AMITIAE - Wednesday 11 March 2015
Last Minute Thoughts Before the Apple Watch Arrives; and Security Notes (Bangkok Post, Life)
By Graham K. Rogers
Will I have an Apple Watch? . . . A year ago when rumours started, I would have said, No. I have not worn a wristwatch for 20 years, although I have had pocket watches. I do not expect Apple to be making an "iFob."
After the presentation at the Flint Center 6 months ago when Tim Cook confirmed its existence and there there were some slick videos, I began to weaken.
I am easily seduced by Apple products anyway, although I always put forward the best arguments for this. As ever, with the Apple Watch, three things stick out: design, software planning, and integration.
In the last couple of weeks, both Tim Cook and the usually-private Jony Ive have been interviewed at length by British newspapers and a few extra snippets of information appeared.
The device has been one of the biggest open secrets for more than 6 months. Apple's own site has had a Watch section for quite a while with plenty of nice images and an overview. The online stores will be updated with prices and ordering information.
Whatever the Apple Watch Edition does cost, Baselworld opens in Switzerland next week. Many of the luxury watches displayed there will cost several times the price of the Apple Watch Edition. For those interested, there is a Baselworld app, which is as well-made as some of the watches: local app developers should take note.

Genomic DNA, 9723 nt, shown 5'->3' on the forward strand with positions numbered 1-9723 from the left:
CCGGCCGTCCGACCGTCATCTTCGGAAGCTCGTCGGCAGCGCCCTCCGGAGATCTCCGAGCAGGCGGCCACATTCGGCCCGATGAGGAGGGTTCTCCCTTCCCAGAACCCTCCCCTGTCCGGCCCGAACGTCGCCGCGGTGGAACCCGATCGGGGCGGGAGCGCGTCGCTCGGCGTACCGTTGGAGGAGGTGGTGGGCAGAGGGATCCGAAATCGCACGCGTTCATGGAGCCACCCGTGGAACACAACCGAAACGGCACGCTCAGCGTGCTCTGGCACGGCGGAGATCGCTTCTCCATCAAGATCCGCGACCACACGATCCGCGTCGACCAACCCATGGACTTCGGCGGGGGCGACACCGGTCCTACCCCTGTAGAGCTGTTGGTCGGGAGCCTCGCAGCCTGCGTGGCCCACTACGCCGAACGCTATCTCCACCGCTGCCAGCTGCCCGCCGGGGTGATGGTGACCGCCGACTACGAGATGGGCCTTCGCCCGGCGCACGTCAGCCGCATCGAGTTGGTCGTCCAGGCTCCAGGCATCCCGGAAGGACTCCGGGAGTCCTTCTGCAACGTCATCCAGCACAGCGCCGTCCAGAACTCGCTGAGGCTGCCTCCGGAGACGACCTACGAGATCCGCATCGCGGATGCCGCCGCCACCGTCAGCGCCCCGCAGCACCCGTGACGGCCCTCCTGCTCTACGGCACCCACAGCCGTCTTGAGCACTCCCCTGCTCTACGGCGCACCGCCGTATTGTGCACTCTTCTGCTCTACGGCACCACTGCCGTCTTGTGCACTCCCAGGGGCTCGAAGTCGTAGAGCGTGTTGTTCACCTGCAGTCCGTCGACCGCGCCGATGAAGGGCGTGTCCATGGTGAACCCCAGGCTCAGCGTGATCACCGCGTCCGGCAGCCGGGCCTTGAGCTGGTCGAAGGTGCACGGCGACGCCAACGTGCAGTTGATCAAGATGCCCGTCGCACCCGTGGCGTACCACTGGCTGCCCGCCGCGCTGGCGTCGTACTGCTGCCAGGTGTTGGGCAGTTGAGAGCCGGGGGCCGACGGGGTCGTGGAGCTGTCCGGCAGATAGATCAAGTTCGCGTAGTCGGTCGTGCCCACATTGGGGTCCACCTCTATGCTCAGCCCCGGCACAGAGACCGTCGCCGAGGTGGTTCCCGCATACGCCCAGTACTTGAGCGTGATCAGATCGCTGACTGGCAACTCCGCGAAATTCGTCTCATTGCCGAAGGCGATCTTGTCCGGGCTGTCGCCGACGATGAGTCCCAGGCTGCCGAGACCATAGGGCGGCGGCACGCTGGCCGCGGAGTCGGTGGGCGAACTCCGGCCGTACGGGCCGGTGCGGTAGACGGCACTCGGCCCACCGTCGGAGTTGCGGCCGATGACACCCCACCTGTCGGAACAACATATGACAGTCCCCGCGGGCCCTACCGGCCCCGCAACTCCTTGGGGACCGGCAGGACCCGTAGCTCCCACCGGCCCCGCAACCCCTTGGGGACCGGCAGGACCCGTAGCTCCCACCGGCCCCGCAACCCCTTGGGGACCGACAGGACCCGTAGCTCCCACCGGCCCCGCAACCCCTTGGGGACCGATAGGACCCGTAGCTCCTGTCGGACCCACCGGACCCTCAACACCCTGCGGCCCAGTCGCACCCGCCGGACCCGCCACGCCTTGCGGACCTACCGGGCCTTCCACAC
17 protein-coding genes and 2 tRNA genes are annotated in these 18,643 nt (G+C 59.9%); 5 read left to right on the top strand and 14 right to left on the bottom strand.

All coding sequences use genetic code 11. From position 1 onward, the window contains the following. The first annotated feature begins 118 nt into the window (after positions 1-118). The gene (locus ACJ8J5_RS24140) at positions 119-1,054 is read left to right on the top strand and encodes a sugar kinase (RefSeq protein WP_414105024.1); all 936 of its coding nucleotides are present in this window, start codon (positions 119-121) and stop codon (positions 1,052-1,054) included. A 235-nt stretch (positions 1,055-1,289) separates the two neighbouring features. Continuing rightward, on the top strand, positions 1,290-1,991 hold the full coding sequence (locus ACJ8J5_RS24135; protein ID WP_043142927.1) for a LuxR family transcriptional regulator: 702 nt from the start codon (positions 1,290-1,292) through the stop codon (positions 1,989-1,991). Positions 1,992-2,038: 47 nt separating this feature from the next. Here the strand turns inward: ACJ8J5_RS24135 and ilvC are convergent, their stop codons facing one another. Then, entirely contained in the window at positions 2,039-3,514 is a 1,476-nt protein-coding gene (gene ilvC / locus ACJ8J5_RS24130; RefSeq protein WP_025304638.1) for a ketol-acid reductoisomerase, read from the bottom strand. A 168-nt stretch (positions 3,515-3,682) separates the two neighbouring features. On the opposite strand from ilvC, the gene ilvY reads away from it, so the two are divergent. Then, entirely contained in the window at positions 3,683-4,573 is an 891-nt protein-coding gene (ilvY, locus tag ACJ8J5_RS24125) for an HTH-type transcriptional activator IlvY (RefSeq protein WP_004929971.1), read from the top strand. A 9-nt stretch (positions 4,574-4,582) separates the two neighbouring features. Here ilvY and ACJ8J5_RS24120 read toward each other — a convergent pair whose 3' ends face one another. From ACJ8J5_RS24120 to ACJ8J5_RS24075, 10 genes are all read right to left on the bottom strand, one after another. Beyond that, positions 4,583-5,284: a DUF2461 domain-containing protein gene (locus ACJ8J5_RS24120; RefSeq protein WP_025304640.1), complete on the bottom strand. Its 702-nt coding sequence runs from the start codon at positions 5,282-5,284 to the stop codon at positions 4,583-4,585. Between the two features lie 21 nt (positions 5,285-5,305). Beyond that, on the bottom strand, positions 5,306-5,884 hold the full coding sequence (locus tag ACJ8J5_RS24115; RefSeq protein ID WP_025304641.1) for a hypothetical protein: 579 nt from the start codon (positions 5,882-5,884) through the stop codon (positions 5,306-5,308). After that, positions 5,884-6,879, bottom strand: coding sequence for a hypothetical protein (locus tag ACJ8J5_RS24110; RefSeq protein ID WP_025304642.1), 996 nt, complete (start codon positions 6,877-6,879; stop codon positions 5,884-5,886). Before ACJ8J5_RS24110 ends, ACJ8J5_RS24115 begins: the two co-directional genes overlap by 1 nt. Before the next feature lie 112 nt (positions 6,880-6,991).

For more up to date comments on the product announcements from Apple, see Apple Reinvents the Watch, the Computer and Data Collection for Research.
This is all well and good, but most of us are not murdering criminals or slavering pedophiles and deserve privacy. The mantra that if you have done nothing wrong, you have nothing to fear does not cut it and is the sharp end of a very long wedge.
I was able to speak to someone in my Contacts list who was in Orchard Road, Singapore using an app called Redphone on Android. A random security phrase is used to ensure future calls from the same source. Voice quality was reasonable, but signals were affected slightly by many others in the vicinity using Singtel's 3G signal.
Graham K. Rogers teaches at the Faculty of Engineering, Mahidol University in Thailand where he is also Assistant Dean. He wrote in the Bangkok Post, Database supplement on IT subjects. For the last seven years of Database he wrote a column on Apple and Macs. He is now continuing that in the Bangkok Post supplement, Life.
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